May 2008
Volume 8, Issue 6
Vision Sciences Society Annual Meeting Abstract  |   May 2008
Perceptual latency of sound-induced visual bounce
Author Affiliations
  • Shigekazu Takei
    Tokyo Institute of Technology, and NTT Communication Science Laboratories
  • Waka Fujisaki
    NTT Communication Science Laboratories
  • Shin'ya Nishida
    Tokyo Institute of Technology, and NTT Communication Science Laboratories
Journal of Vision May 2008, Vol.8, 361. doi:
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      Shigekazu Takei, Waka Fujisaki, Shin'ya Nishida; Perceptual latency of sound-induced visual bounce. Journal of Vision 2008;8(6):361. doi:

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      © ARVO (1962-2015); The Authors (2016-present)

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Perceptual processing takes time, but the exact time course is unknown. The mystery is deepened by the fact that the perception of one event (target) is affected by another event (modulator) that occurs either before or after the event (prediction and postdiction). One might account for this flexibility by assuming that the processing of the target event waits for a constant period after the target appearance to register all the other potentially relevant inputs given before and after the target. A prediction of this conservative hypothesis is that the perceptual latency of the target event should be invariant against changes in the timing of modulator presentation. We tested this prediction by measuring the reaction time (RT) to judge an ambiguous motion event either as “bounce” or “stream” while changing the presentation timing of a modulatory sound. Subjects observed two black balls (0.4 deg in diameter) moving at 11.3 deg/s in opposite directions along the same path. A pip tone was presented through headphones at one of five SOAs (−140, −70, 0, +70 and +140 ms) from the balls' collision. Subjects had to report which event they saw by pressing one of two buttons as quickly and accurately as possible. The results show that, in comparison with the no-sound control, the sound increased the bounce response for SOAs between −140 and +70 ms. When subjects reported “stream”, no change in RT was observed between SOA conditions (∼400 ms, average of 6 subjects). However, when subjects reported “bounce", RT monotonically increased with SOA (∼300 ms for −140 ms SOA; ∼400 ms for +70 ms SOA). The result obviously contradicts the constant delay hypothesis. We consider that the processing of an event starts without delay and is flexibly updated by new relevant information.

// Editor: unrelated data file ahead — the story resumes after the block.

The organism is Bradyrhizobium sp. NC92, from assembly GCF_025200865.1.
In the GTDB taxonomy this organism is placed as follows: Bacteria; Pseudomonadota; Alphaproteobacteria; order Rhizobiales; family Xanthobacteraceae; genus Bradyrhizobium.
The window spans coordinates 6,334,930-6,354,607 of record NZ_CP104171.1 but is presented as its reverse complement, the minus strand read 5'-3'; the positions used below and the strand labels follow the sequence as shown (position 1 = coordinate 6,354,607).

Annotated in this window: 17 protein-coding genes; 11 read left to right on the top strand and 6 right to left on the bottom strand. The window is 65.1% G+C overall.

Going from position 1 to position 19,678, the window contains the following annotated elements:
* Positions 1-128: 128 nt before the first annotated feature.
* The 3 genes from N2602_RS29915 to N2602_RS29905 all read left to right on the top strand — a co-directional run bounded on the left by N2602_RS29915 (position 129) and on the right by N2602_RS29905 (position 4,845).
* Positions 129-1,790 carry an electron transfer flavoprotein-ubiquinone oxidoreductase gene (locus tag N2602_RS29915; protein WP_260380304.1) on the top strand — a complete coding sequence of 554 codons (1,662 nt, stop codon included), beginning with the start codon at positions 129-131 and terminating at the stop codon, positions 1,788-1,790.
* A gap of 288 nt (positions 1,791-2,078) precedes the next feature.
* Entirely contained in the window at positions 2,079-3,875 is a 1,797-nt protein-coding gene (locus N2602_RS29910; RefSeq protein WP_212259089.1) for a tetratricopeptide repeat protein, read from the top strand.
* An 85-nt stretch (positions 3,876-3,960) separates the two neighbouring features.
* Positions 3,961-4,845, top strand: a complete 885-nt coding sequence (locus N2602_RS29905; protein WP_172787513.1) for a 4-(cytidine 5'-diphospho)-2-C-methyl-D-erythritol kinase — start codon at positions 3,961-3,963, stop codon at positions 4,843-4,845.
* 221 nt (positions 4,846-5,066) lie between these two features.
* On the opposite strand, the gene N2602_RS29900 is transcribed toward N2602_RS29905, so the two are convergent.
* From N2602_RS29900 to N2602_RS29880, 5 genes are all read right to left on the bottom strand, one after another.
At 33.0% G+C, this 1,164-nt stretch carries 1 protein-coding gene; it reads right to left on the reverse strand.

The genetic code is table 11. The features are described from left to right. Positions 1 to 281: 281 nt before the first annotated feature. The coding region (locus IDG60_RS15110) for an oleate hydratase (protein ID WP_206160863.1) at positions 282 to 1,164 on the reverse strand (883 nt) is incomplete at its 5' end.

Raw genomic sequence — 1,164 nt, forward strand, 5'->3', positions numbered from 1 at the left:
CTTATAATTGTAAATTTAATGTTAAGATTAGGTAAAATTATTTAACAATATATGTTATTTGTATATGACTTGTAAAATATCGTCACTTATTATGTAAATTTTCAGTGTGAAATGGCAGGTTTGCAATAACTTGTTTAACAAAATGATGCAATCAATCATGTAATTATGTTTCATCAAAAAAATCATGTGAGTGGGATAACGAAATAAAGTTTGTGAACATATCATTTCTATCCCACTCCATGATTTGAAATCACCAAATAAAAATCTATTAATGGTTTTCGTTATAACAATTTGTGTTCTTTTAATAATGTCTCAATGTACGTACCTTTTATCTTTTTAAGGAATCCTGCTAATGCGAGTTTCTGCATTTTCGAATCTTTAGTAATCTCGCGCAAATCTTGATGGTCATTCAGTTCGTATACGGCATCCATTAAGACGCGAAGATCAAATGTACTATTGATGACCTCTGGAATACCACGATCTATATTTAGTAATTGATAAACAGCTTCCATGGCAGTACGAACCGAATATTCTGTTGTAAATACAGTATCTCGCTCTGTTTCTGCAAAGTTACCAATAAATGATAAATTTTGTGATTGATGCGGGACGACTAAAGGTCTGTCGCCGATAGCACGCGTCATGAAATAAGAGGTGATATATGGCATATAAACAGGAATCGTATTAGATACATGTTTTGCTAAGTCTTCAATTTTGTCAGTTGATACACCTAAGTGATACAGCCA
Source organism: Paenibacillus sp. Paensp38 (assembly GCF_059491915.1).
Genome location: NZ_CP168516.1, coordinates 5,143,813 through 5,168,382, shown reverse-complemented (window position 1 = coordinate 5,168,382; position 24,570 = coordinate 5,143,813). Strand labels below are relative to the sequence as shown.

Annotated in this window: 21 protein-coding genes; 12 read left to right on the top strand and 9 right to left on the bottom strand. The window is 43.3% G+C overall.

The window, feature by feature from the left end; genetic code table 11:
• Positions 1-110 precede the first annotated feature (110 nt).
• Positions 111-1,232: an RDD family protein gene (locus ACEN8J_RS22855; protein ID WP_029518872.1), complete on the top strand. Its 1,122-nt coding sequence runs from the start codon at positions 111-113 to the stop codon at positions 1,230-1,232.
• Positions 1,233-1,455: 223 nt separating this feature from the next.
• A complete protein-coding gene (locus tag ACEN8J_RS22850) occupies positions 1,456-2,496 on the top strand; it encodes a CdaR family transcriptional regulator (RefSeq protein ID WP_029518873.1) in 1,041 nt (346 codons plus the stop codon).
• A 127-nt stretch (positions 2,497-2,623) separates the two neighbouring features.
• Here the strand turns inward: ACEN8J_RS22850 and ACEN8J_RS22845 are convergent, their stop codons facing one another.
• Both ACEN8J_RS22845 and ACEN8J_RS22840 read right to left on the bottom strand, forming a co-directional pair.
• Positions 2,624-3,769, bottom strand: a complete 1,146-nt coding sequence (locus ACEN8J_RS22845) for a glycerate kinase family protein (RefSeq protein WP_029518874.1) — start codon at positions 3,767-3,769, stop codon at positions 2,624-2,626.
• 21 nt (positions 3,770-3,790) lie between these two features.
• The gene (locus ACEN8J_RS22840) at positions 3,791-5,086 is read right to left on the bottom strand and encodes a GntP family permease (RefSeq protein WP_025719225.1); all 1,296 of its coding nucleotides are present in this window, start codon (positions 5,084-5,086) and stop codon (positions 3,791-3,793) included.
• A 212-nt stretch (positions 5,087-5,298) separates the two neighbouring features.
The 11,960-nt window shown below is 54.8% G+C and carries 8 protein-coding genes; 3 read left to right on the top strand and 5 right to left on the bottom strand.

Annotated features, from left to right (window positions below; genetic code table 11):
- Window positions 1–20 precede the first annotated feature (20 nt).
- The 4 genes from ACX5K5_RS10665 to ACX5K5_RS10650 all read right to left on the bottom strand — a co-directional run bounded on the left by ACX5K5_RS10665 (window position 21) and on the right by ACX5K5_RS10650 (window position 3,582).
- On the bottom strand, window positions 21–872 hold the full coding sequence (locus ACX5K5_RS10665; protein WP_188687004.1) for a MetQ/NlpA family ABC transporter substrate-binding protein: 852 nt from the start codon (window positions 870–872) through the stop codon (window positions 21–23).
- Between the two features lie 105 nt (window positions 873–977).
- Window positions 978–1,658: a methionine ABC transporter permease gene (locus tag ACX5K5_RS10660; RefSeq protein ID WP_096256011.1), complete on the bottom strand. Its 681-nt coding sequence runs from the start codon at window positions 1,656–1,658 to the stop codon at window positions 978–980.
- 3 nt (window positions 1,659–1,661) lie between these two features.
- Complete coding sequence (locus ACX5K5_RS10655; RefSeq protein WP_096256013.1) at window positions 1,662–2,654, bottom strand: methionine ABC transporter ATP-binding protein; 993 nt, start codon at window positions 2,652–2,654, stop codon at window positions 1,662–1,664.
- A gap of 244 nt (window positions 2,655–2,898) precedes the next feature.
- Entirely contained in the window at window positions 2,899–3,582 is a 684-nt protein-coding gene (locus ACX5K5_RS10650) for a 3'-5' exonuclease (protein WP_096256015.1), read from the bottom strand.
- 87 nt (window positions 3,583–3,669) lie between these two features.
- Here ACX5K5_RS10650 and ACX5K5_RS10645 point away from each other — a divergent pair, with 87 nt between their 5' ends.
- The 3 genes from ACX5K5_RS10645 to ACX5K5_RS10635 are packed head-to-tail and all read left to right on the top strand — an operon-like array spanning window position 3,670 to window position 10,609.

Takei, S. Fujisaki, W. Nishida, S. (2008). Perceptual latency of sound-induced visual bounce [Abstract]. Journal of Vision, 8(6):361, 361a,, doi:10.1167/8.6.361. [CrossRef]

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